As far as finding the child's father, if I'm not mistaken, it was the attorney (my boss). He was quite pro-active and worked the case because the child was in jepoardy for a time (the mother abandoned the child at a truck stop, and we had so long before he became a permanent ward of the state - something the atty didn't want to happen). It took us a couple of weeks and several phone calls all across the country, but we found the dad.

If you have any other questions, feel free to ask away. I'll answer as best my experience allows!

WVWG

PS - in another thread in this section, I give out the web address www.allexperts.com (http://www.allexperts.com) - you might find someone there who works as either an attorney or healthcare worker who can answer your question, maybe even in the applicable state.

PattiTheWicked
08-13-2005, 05:12 PM
PattiTheWicked,

Do you mean file an injunction with the state? like a Medicaid/Medicare?


I was actually referring to injunctions that are sometimes filed in life-support cases. Sometimes a hospital -- or doctors -- will conclude that there is no benefit to the patient to remain on life support, and will basically say, "Hey, folks, we really need to just pull the plug." A guardian ad litem might, in this case, file for an injunction, which is a court order telling the hospital "No, you can't do that yet."

Or of course there was the Terry Schiavo case, in which her husband had to get a court order saying he COULD terminate life support measures.

rowriter
08-13-2005, 10:16 PM
I was actually referring to injunctions that are sometimes filed in life-support cases. Sometimes a hospital -- or doctors -- will conclude that there is no benefit to the patient to remain on life support, and will basically say, "Hey, folks, we really need to just pull the plug." A guardian ad litem might, in this case, file for an injunction, which is a court order telling the hospital "No, you can't do that yet."

Or of course there was the Terry Schiavo case, in which her husband had to get a court order saying he COULD terminate life support measures.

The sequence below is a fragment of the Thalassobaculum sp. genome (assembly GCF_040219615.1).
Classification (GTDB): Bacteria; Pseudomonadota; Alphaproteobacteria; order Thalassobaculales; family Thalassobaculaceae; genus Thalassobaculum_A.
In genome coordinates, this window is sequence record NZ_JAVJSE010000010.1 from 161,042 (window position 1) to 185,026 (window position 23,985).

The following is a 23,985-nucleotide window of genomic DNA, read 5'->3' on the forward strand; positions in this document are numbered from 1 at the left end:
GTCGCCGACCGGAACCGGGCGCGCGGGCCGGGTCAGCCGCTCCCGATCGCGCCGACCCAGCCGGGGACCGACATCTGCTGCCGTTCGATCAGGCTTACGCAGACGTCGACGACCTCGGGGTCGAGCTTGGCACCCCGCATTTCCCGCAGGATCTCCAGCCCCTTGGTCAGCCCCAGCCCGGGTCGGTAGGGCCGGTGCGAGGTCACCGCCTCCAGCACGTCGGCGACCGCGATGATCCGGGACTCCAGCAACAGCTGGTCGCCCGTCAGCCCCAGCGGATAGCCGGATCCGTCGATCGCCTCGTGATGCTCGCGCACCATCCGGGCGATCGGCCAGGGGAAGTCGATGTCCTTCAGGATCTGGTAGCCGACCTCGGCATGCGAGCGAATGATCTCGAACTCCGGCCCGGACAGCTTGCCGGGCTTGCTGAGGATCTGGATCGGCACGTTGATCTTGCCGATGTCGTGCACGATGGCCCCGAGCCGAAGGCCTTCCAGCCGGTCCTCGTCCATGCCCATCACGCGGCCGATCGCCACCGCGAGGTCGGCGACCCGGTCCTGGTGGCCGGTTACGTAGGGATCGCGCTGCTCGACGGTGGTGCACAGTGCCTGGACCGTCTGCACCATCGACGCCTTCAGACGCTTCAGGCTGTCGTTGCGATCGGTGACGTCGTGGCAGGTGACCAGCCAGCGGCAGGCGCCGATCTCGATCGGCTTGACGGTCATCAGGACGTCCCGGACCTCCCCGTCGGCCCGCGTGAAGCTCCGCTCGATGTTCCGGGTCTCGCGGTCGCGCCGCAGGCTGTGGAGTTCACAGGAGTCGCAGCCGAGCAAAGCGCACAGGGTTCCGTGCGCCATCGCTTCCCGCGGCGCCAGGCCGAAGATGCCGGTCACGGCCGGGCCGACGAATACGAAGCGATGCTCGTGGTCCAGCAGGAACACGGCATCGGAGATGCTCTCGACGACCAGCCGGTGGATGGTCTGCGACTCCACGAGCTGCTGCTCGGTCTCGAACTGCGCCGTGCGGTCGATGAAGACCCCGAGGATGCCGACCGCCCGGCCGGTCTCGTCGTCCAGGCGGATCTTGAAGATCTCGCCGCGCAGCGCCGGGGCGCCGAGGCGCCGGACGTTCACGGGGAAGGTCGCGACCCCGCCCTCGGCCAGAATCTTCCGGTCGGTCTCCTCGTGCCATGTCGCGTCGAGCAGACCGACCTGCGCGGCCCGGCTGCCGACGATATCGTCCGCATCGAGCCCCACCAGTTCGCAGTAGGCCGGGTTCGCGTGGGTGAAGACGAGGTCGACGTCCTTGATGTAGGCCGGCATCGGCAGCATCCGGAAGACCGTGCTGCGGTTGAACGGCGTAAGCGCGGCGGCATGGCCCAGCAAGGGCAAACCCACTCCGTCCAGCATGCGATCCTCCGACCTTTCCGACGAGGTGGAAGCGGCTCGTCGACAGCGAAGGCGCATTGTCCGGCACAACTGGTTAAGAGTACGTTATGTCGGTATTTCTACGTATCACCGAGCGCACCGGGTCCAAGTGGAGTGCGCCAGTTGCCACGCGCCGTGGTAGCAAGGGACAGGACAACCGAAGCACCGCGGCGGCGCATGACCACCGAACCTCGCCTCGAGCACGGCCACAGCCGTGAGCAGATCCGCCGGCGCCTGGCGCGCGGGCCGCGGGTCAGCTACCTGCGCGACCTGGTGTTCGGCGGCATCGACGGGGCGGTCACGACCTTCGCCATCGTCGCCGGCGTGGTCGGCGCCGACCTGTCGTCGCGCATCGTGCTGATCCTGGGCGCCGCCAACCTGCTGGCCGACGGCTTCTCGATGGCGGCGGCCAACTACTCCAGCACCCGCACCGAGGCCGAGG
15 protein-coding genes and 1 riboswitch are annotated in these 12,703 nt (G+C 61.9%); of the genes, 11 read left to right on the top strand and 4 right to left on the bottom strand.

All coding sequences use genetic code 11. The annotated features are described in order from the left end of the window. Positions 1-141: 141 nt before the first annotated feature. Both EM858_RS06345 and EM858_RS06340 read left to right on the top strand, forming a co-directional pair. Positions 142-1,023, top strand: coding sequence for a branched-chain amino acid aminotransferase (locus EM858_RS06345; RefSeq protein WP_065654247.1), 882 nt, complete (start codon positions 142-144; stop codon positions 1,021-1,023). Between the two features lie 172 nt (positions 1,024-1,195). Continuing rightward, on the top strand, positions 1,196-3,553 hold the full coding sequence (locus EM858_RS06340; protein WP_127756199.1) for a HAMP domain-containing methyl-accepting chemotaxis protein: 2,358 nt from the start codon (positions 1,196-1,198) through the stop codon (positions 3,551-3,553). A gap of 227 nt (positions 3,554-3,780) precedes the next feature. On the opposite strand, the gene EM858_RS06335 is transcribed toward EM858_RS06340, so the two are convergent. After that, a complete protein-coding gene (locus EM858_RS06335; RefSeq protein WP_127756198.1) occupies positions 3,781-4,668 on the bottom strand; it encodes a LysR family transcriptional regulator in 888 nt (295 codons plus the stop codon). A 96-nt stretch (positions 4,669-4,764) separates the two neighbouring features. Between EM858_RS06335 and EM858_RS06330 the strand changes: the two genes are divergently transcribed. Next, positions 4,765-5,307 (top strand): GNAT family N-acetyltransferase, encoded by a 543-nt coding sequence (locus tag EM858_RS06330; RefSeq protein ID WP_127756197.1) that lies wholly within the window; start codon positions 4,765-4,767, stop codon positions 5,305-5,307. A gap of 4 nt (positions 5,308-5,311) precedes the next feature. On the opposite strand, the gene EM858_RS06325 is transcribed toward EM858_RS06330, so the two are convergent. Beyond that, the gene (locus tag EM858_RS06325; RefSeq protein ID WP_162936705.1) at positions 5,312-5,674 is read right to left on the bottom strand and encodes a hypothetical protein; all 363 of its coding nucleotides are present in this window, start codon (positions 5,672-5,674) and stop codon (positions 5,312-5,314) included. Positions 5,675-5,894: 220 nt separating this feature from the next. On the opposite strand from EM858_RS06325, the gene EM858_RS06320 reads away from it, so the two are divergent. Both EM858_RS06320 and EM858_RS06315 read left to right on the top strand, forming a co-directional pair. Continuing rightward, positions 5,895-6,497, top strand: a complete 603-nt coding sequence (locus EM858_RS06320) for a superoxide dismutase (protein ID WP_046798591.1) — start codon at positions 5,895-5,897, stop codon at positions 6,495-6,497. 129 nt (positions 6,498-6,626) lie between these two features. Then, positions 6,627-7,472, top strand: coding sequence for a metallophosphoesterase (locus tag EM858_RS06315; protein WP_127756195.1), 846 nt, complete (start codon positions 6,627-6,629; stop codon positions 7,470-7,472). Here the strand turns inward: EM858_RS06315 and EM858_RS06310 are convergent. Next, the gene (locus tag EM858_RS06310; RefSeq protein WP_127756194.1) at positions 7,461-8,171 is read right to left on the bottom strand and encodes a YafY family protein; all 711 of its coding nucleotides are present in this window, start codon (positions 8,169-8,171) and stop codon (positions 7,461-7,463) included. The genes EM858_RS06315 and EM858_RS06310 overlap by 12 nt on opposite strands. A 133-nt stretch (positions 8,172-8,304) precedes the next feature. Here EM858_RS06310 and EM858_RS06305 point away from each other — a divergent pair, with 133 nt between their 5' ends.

Ah, okay I understand that better now. Thanks for the clarification!

rowriter
08-13-2005, 10:32 PM
Rowriter - As it just so happens, I've also worked in the health insurance industry.<snip> .. I would imagine, had something like this happened, the claims examiner (me) would not have been privvy to the intricacies of the case; however, if in your scenario, they don't know the patient's name, how would they submit claims, records, preauthorizations, and appeals to their insurance carrier?
<snip>
If you have any other questions, feel free to ask away. I'll answer as best my experience allows!

WVWG

PS - in another thread in this section, I give out the web address www.allexperts.com (http://www.allexperts.com/) - you might find someone there who works as either an attorney or healthcare worker who can answer your question, maybe even in the applicable state.

Wow, thanks for all the help! I will check out that link, too. I'm sure I will have more questions, but we're going out of town today so I'll have to think on them.

Here is my basic scenario: a guy gets in a car wreck and goes into a coma (not a vegetative state, at least at some point in my scenario he will come out of it a couple/few months later-which I've read is rare but, I've read about cases like that too) - he does have ID and insurance card, so they know who he is, but they aren't able to find any relatives or even friends for several months. I don't know how plausible this is, but in my mind the guy is a real loner and is also arrogant enough to think nothing like this would ever happen and he'd never need anybody's help...therefore he doesn't keep contacts with anyone, not even a phone number for his parents (I was toying with the idea that they are dead already and he has no siblings).

Ok here's a question: how long does it take to make someone a guardian ad litem? Does it happen fairly quickly?

WVWriterGirl
08-14-2005, 03:24 AM
I can't really recall how long it takes, but I'm guessing its a couple of weeks, just based on the speed of the legal system. You have to get a court date, all interested parties must show (if not, there's a continuance), the judge hears the evidence/information, and if it's a complicated case, he may take time to form his opinion. Now, if it's a fairly large county/municipality (these are usually handled by county judges or magistrates) it'll be a dedicated judge for family or civil causes. If it is a rural setting, it's the same magistrate or judge (or two or three) for both civil and criminal matters, which could stretch things even further, timeline-wise. All parties involved (which would be, in the case of an indigent [which is what your guy is] the attorney, the judge, a representative of the hospital, and a state representative, like a social worker) must agree to the appointment of the guardian ad litem, and then all information regarding the patient would be transferred to the possesion of the attorney, if all parties agree. The attorney will then be called upon by both the hospital and the case worker when decisions regarding healthcare arise.